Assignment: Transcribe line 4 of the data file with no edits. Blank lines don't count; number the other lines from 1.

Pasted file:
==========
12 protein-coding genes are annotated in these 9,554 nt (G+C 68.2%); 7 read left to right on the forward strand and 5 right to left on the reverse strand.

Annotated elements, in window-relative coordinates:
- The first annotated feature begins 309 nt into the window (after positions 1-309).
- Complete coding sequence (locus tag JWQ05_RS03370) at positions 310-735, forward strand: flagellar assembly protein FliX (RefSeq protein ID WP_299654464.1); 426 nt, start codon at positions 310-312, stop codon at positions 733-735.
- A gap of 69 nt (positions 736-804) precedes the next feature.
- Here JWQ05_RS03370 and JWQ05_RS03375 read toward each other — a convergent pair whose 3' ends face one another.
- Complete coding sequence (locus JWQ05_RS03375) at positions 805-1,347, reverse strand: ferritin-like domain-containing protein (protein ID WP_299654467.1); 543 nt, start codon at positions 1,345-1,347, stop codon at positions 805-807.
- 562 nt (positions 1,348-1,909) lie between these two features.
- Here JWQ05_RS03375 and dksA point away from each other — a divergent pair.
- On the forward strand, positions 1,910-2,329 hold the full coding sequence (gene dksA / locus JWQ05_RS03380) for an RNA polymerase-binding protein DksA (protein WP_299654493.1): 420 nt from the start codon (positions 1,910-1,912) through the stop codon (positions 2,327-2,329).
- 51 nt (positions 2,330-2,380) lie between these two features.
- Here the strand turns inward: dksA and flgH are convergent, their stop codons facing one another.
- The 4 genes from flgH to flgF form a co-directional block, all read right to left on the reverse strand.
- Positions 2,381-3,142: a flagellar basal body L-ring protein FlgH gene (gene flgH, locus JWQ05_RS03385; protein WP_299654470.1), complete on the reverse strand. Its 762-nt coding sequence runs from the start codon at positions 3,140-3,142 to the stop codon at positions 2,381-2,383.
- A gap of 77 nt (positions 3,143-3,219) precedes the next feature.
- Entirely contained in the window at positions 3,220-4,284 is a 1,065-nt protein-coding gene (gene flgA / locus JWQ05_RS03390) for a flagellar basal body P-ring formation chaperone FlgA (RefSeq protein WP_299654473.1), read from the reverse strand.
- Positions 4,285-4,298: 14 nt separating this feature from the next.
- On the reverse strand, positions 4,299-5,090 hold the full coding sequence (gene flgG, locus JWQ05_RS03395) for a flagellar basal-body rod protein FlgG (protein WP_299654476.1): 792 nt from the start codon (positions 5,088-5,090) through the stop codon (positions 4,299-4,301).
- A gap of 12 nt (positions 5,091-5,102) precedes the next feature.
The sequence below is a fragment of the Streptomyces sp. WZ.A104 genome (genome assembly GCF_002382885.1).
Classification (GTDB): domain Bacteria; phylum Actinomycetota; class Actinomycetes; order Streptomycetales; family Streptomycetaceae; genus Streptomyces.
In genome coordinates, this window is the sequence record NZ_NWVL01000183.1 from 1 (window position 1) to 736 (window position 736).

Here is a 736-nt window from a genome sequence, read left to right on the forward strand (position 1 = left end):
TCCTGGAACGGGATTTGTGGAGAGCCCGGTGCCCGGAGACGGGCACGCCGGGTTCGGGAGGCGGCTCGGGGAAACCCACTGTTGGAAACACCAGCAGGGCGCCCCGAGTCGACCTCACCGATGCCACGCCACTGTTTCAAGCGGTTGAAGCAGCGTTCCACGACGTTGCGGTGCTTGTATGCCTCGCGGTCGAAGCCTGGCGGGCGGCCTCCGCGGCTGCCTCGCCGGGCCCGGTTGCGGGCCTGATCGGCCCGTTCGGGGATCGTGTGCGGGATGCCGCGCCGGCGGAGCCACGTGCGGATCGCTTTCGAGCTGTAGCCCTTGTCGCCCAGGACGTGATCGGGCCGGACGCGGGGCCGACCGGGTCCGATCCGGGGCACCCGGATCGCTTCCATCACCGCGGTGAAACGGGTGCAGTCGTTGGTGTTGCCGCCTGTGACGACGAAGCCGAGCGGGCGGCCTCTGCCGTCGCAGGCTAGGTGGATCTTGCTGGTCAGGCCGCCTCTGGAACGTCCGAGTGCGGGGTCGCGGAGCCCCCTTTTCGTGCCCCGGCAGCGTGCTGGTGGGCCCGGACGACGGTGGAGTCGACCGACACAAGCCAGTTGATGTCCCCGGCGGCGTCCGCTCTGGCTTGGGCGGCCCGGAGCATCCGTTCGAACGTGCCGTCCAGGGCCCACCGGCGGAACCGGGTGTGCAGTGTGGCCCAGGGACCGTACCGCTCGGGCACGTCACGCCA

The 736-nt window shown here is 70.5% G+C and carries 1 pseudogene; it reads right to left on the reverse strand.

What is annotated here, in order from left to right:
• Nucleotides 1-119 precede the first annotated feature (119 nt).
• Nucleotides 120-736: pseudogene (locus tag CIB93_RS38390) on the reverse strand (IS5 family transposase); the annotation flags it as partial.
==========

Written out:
- Complete coding sequence (locus tag JWQ05_RS03370) at positions 310-735, forward strand: flagellar assembly protein FliX (RefSeq protein ID WP_299654464.1); 426 nt, start codon at positions 310-312, stop codon at positions 733-735.